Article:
This is a Visual Basic program that provides a test interface for QTerm automation, about as simple as it gets!
A visual basic program that demonstrates capturing of events fired from QTermUTS or QTermT27.
ActiveUTS and ActiveT27 are ActiveX controls (in-proc servers) and can therefore be used within any container that supports hosting of such controls, such as a Visual Basic program. Typical usage falls into one of two arenas, as an invisible transport provider for host connections or as a visible "terminal" screen on the container's window.
A typical scenario would be where you develop a GUI program tailored to your host transactions and need the control to provide the host transport, presentation protocol and data stream interpretation. What this means is that a hidden screen is used to "display" all the host messages and your messages to be sent to the host. Your program can then use all the screen scraping methods provided in order to conduct a conversation with the host. In this case you will probably make most use of the exposed properties and methods to control the session because all user interaction would be with your program and not directly with the control's screen (being invisible).
Here you would design a Visual Basic, PowerBuilder, or whatever, application and make space available on your main window to show the control. In this case the user interacts with the screen via mouse and keyboard as with the full QTerm emulator. You can add buttons and list boxes etc. to your program and use them to drive the exposed properties and methods of the control to augment the user interaction.
A very important facet of automation is the ability to fire events. As you will see below, many events are defined and you may wonder if you have to respond to all of them. The answer is - as many as you need to. For example many events indicate the state of the connection and the screen, so you can display the current connection status and the row/column position or enable/disable UI elements. If you're not bothered about displaying this type of information, simply ignore those events.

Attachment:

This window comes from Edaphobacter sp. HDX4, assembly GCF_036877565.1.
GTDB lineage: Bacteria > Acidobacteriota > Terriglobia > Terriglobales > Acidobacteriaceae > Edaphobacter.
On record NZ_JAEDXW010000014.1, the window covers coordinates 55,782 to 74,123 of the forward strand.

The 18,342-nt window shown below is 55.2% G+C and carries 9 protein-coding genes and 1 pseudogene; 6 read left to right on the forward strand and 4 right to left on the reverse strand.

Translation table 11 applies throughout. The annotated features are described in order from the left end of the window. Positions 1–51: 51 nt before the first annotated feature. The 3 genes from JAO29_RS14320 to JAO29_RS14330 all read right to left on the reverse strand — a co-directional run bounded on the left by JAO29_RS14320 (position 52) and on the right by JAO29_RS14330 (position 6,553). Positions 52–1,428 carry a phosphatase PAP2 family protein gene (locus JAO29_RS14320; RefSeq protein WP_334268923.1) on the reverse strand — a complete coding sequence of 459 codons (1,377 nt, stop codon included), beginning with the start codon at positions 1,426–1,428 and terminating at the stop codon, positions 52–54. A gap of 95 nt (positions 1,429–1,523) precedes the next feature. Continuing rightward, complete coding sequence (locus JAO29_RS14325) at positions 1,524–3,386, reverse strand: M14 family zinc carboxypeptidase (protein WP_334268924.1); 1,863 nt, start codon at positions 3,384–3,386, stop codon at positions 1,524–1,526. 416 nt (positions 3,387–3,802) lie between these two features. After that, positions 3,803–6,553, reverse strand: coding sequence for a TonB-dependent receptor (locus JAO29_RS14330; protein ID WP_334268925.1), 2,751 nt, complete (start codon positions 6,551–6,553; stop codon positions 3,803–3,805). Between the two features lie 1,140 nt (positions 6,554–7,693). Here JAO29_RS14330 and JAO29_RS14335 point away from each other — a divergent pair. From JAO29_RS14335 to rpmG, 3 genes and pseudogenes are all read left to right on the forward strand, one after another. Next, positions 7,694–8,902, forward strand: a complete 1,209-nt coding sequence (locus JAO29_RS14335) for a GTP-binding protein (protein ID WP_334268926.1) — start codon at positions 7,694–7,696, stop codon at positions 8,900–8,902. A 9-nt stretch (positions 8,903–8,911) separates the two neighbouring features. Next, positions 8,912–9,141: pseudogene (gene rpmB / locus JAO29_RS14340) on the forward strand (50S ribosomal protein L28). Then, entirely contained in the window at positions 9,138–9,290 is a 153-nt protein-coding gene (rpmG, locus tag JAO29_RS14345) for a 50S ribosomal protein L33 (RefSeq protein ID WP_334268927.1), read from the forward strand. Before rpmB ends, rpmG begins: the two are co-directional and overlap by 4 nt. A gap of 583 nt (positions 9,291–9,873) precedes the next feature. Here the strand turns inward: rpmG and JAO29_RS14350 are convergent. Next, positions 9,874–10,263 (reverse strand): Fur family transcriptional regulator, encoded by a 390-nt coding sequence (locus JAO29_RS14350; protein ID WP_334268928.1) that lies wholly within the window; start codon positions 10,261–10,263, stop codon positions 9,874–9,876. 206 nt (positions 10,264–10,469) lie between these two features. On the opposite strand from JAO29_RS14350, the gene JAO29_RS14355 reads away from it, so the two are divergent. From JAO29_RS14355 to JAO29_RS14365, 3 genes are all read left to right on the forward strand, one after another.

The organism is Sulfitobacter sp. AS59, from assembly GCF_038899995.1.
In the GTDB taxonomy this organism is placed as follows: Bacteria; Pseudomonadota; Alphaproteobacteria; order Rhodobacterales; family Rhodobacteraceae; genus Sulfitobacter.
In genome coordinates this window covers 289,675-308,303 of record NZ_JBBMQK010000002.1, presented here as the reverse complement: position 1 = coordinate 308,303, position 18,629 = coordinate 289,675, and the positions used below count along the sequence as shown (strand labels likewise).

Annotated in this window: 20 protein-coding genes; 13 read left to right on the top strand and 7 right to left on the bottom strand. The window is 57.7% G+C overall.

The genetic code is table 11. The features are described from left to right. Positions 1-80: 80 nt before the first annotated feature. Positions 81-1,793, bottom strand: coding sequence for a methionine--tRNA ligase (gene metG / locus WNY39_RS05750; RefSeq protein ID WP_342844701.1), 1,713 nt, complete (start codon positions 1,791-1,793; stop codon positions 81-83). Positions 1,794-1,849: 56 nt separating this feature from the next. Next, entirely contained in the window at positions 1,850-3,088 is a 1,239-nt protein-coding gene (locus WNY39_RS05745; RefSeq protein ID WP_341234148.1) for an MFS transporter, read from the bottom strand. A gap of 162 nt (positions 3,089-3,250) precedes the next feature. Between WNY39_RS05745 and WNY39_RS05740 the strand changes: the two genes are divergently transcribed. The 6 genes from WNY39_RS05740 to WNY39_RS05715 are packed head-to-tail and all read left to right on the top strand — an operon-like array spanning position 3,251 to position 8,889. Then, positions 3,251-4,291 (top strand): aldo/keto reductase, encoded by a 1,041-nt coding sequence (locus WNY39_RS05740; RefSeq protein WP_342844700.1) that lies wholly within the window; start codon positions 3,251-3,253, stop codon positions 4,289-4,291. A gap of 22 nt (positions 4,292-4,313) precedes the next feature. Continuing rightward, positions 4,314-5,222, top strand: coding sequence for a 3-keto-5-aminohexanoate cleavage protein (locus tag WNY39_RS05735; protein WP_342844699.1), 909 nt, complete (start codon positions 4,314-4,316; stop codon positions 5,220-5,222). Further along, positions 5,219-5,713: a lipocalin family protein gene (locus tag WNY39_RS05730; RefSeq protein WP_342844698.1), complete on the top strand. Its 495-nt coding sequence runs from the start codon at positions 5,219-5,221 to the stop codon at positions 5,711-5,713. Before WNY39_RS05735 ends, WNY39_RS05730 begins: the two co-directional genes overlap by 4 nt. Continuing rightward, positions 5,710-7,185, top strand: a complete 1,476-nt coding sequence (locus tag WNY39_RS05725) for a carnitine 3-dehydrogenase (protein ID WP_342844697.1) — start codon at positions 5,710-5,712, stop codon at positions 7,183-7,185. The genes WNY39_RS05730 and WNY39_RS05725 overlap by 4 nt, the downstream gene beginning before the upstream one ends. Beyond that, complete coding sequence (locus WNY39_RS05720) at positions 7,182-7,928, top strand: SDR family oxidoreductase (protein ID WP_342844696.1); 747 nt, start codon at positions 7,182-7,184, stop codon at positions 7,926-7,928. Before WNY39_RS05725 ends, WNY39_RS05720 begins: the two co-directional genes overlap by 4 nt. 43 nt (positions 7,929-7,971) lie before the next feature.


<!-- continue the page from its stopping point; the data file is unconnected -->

Since the principal function of the ActiveTerminal controls is to connect to a host let's take a look at how sessions are connected. There are 3 main methods for a user to request a connection:
As the control issues the connect request to the host the connection status changes and the control may fire the following events to the container:
After a session has been successfully established the host may disconnect the session at any time or the user may close the session (with $$CLOSE) and the following events may be fired:
There are two basic ways you can programmatically send text to the host. You can display text on the screen and perform a transmit operation or you can simply send a string to the host, bypassing the screen.
Sending Special Sequences
Both the UTS and T27 protocols allow for sending special (non-data) sequences to the host, for example UTS function keys or the T27 Specify.